1 can black beans, drained and rinsed

oregano — fresh or dried

wine vinegar

Directions:

  1. Saute garlic for one minute, and then onions in olive oil.
  2. Add beans, cook a while and stir occasionally.
  3. Add oregano and red or green pepper
  4. Heat through.
  5. A couple minutes before serving, stir in 1 T wine vinegar and heat through.

 

 

 

Split pea soup

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If you go to holiday parties in December, odds are you are going to see baked hams.  They show up at all parties — high-end to low-brow, culinarily speaking. (Contra Dorothy Parker:  “Eternity is a ham and two people.”)

At a party this weekend — that was pretty dreadful food-wise as it was pot-luck for non-foodcentric people — I asked the ham-bringer if I might have the bone at the end of evening.  See, the thought came into my head that with a ham bone I was on my way to split pea soup.  I bought a bag of split peas for a whopping 99 cents and was ready to roll.  Folks, I’m here to say there is not much more to making yourself some split pea soup than a ham bone and a bag o’ beans. Assuming of course you following Louise’s dictum of always having stock.  I was out of chicken, so I had some going in the stock pot yesterday, and then decided to make split pea soup from the fresh stock.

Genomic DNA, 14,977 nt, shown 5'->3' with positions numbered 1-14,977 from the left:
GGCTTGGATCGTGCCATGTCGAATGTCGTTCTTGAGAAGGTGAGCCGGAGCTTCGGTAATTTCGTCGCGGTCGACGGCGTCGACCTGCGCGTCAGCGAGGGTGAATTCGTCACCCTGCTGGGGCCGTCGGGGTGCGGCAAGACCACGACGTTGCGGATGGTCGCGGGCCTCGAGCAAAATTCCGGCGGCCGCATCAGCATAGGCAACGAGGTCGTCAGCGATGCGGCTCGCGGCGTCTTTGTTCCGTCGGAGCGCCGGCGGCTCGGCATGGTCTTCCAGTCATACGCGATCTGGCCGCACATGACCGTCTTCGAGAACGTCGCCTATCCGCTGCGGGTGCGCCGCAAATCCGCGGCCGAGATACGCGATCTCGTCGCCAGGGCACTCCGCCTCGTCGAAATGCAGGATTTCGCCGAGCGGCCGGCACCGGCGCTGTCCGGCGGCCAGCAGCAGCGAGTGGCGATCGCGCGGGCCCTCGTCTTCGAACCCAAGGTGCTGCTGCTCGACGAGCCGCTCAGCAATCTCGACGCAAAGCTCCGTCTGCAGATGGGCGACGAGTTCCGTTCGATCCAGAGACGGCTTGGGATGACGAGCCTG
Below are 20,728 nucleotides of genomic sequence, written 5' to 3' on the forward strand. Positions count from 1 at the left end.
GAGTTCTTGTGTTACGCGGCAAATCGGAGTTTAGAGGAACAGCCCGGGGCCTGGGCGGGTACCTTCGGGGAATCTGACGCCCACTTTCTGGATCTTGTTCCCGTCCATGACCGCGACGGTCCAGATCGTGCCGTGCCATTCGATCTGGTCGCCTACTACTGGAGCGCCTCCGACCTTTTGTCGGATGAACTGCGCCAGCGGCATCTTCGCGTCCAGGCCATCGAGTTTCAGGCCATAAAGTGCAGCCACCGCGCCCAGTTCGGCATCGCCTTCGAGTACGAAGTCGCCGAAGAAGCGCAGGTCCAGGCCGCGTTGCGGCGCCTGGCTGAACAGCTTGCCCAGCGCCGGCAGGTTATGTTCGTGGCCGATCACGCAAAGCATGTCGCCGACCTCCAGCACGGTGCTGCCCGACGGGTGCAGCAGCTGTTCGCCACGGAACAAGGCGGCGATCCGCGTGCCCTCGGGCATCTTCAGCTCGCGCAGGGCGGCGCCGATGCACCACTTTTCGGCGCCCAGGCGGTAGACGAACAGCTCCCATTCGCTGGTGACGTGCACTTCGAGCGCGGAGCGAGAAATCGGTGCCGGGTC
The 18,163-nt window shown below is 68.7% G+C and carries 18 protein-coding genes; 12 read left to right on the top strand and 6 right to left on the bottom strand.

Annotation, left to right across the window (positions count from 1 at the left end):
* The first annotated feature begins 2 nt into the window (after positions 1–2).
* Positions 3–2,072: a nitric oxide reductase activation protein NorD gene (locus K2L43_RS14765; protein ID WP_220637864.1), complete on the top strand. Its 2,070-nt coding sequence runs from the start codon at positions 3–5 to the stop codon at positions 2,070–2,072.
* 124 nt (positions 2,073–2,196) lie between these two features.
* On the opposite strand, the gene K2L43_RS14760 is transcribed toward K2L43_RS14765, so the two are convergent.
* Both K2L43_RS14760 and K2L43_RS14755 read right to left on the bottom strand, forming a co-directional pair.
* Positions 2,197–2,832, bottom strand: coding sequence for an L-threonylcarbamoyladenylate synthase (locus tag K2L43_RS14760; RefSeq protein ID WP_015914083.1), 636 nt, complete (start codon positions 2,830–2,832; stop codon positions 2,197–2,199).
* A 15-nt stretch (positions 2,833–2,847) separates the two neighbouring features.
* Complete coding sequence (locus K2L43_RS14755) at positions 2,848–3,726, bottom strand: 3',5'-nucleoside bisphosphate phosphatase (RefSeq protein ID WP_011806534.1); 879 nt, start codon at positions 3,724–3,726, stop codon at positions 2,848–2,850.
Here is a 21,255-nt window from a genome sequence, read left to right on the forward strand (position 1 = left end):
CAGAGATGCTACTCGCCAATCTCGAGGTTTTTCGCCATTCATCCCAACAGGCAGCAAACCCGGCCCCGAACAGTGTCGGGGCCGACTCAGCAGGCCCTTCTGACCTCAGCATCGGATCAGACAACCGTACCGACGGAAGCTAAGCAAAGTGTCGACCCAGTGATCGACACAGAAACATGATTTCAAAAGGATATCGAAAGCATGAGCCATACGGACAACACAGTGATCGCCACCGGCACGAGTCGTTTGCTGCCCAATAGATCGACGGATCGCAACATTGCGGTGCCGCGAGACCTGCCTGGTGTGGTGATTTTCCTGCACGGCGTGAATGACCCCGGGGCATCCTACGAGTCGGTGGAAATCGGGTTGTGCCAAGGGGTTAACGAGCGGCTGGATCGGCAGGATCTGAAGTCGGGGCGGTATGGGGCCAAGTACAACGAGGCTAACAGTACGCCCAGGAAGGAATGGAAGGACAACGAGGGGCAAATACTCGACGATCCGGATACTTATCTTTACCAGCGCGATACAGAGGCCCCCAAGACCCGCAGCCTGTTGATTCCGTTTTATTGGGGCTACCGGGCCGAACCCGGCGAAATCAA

Here’s what I did (and I’d do it again, even ham-less, or especially ham-less!):

  1. Take your ham bone, and with a paring knife, get in there and cut off ham close to the bone.  Throw out the disgusting fatty pieces, and cut remaining into cubes, to make about 2 c.
  2. Pick over and rinse your beans, and put in a soup pot.  For 1 # beans, add 5 cups stock.  (Alternate directions below if you are — gasp! — stock-less.)  Put your ham bone in.  If it’s very large and protrudes greatly out of the liquid, do like I did and grab it and break in half at the joint.  That felt good!
  3. Bring to a near boil, reduce to a simmer, and cook, stirring occasionally for about 45 minutes.  Less time needed if your beans are fresh.  You won’t know that probably in advance, and I don’t dried beans move quickly in the supermarket.  But it does not matter — they will cook either way.image